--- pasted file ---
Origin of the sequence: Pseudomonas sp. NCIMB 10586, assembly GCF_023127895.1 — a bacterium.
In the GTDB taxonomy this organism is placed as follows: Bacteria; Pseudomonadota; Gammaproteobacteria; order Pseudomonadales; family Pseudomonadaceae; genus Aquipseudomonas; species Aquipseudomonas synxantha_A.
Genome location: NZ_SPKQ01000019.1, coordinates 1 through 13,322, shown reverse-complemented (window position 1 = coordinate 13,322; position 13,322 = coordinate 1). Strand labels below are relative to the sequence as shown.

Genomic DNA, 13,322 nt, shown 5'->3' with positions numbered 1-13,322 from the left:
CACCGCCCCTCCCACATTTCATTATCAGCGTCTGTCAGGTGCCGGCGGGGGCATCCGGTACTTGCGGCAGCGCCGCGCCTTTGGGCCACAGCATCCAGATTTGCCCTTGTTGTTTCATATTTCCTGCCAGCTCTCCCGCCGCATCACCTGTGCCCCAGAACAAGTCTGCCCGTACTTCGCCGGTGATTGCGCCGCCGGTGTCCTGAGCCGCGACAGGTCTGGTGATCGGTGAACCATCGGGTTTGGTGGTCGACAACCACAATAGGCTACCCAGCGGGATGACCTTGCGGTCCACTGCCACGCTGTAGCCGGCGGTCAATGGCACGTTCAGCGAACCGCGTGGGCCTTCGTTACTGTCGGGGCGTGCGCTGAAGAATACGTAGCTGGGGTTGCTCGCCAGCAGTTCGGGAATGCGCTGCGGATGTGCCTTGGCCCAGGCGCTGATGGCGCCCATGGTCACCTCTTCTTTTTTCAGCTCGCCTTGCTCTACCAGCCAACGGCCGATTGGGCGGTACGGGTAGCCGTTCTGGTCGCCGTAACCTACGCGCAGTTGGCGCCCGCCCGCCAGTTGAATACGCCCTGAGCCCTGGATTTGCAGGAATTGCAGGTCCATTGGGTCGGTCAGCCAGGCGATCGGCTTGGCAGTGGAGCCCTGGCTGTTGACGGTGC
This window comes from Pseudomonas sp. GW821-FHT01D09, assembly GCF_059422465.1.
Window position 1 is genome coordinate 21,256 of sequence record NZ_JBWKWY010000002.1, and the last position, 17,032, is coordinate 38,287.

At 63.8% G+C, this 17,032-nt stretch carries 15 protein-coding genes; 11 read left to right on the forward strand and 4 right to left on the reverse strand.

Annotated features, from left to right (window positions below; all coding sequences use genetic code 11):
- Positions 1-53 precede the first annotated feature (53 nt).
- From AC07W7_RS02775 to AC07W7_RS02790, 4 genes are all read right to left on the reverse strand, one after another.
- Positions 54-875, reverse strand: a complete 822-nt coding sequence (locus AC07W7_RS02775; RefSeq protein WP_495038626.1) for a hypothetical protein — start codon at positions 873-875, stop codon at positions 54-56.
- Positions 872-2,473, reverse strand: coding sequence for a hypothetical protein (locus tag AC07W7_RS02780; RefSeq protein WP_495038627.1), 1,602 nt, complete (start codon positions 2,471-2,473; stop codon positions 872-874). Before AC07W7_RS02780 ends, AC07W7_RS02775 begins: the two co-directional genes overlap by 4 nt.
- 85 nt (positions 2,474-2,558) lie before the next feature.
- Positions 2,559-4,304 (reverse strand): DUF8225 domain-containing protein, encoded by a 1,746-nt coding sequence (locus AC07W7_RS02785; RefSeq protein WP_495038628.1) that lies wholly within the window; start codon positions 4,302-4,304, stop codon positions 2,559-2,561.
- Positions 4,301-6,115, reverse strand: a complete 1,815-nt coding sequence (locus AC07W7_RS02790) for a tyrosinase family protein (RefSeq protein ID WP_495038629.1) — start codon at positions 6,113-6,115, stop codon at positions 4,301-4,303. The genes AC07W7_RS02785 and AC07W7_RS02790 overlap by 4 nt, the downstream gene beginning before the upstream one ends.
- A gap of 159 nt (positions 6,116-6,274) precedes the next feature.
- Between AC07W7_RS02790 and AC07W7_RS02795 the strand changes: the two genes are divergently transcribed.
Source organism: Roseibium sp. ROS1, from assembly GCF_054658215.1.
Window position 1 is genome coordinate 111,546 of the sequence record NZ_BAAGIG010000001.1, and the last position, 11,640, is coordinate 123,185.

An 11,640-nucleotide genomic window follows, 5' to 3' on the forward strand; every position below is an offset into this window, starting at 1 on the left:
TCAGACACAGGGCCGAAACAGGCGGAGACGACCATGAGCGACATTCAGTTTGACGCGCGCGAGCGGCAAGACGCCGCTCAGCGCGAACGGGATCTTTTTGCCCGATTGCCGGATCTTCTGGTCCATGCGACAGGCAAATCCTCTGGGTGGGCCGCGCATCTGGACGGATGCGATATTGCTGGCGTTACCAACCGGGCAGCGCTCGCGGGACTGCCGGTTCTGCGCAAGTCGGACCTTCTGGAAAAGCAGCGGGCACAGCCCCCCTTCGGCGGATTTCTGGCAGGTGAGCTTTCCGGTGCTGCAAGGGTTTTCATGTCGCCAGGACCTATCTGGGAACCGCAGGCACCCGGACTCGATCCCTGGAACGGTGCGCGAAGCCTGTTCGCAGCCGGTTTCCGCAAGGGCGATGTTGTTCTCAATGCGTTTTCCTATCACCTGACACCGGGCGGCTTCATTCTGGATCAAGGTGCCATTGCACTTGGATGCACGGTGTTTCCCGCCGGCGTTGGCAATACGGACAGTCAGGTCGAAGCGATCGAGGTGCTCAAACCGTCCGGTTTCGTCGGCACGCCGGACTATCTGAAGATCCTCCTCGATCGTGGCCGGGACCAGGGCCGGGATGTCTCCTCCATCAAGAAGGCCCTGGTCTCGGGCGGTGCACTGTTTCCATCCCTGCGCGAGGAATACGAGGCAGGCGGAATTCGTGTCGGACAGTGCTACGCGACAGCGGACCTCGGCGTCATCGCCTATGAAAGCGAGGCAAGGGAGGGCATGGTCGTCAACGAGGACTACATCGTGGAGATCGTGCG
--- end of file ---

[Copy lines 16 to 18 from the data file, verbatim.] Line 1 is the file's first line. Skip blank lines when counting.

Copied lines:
- Positions 4,301-6,115, reverse strand: a complete 1,815-nt coding sequence (locus AC07W7_RS02790) for a tyrosinase family protein (RefSeq protein ID WP_495038629.1) — start codon at positions 6,113-6,115, stop codon at positions 4,301-4,303. The genes AC07W7_RS02785 and AC07W7_RS02790 overlap by 4 nt, the downstream gene beginning before the upstream one ends.
- A gap of 159 nt (positions 6,116-6,274) precedes the next feature.
- Between AC07W7_RS02790 and AC07W7_RS02795 the strand changes: the two genes are divergently transcribed.